The game uses the same health system as Gears of War, so you can soak up damage until the screen starts to turn red, and then you die. While this worked in a duck-and-cover game like Gears, in a game where your only defensive posture is crouching it renders the game incredibly easy. Your health recharges in about three seconds, so it's possible to just run around, back-pedalling and blasting away without ever really being in any danger. The only times the game catches you out is when enemies spawn right behind you - there's no map or radar - and its then you discover how the developers have attempted to make up for the lack of tactical challenge. There's no save option, and checkpoints are placed horribly far apart. Die, and you can expect to play a huge tediously scripted chunk of the level again. It's all horribly imbalanced, lurching between insultingly easy and frustratingly unfair with no real purpose.
Given such shortcomings, its no surprise that multiplayer is a waste of time. The expected game modes are present, but with only five maps and gameplay that rarely ventures beyond mindless run-and-gun screeching, there's no real need to check it out.
And then there's the question of morality. This is a game that is very much in love with the idea of shooting naughty brown people. The wafer-thin plot blabs on about terrorism in a macho gruff voice and uses real world locations, but it's little more than an excuse to mow down hundreds of cartoonish ethnic bogeymen, who come rampaging towards you, gibbering in their offensively impersonated accents. When you're not decimating these people, you're patronising them. Such as the subservient, fawning Asian slave who helpfully (and inexplicably) thanks you for not murdering him by handing you a keycard that accesses a vital oil "piperine". Yes, that's "piperine". Because he's Asian, you see. Me so velly solly. There's even an evil African warlord called The Moor. I guess they figured that just calling him The N-word would be too obvious, so let's be thankful for small mercies.
It's not the gore that's offensive here, it's the whole tone of the game. It's no surprise that Payback arrives on European shores with little fanfare since; despite being coded in the Slovak Republic, this is a game obviously designed to appeal almost exclusively to the American market. Specifically, those people who actually read Soldier of Fortune magazine, consider the Third World to be little more than a ragged, backwards sub-human terrorist factory and still believe that Saddam Hussein personally steered planes into the World Trade Center. The fact that you're playing a mercenary just makes it even more dubious - this is a man who kills for money, but here he is as a paragon of justice, delivering the payback of the title on behalf of a bloodthirsty passive audience that simply wants the vicarious thrill of gunning down some goddamn ragheads. The whole enterprise makes America's Army look like a subtle and objective exploration of world events. After five levels of violently dismembering dirty foreigners while my lumbering mercenary avatar growled about freedom and revenge, I honestly felt more than a little queasy.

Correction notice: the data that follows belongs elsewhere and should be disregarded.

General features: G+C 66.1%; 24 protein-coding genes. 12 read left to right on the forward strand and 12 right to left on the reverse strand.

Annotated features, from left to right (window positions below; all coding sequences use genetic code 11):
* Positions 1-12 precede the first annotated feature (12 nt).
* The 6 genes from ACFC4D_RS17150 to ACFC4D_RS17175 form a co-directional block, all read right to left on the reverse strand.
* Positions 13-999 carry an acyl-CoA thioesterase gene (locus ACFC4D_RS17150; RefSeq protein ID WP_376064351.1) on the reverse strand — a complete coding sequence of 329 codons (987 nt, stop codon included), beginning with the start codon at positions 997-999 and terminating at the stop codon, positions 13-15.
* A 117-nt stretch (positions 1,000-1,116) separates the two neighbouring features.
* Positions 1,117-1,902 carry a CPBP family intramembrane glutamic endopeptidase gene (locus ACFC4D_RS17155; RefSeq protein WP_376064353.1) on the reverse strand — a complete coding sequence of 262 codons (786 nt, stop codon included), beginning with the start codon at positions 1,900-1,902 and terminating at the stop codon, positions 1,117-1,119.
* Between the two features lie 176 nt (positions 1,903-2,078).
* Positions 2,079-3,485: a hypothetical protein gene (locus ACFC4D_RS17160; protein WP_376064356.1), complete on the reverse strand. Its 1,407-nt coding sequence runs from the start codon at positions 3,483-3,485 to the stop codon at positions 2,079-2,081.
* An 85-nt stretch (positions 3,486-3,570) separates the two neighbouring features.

Games set in and around the War on Terror are an inevitable fixture on the gaming landscape, but at least the likes of Call of Duty 4 and Full Spectrum Warrior couch their politicised narrative in a sense of reality, responsibility and - let's not forget - some pretty great gameplay. When Soldier of Fortune Payback isn't being generic and shallow, its being utterly crap and thus does nothing to mitigate its gleeful and deliberate xenophobia. This is gaming as lowest common denominator, feeding off a very unpleasant human urge. Whether you dislike the politics, or just don't like playing lousy games, there's absolutely no reason to give this gruesome farce your time or money.
3 / 10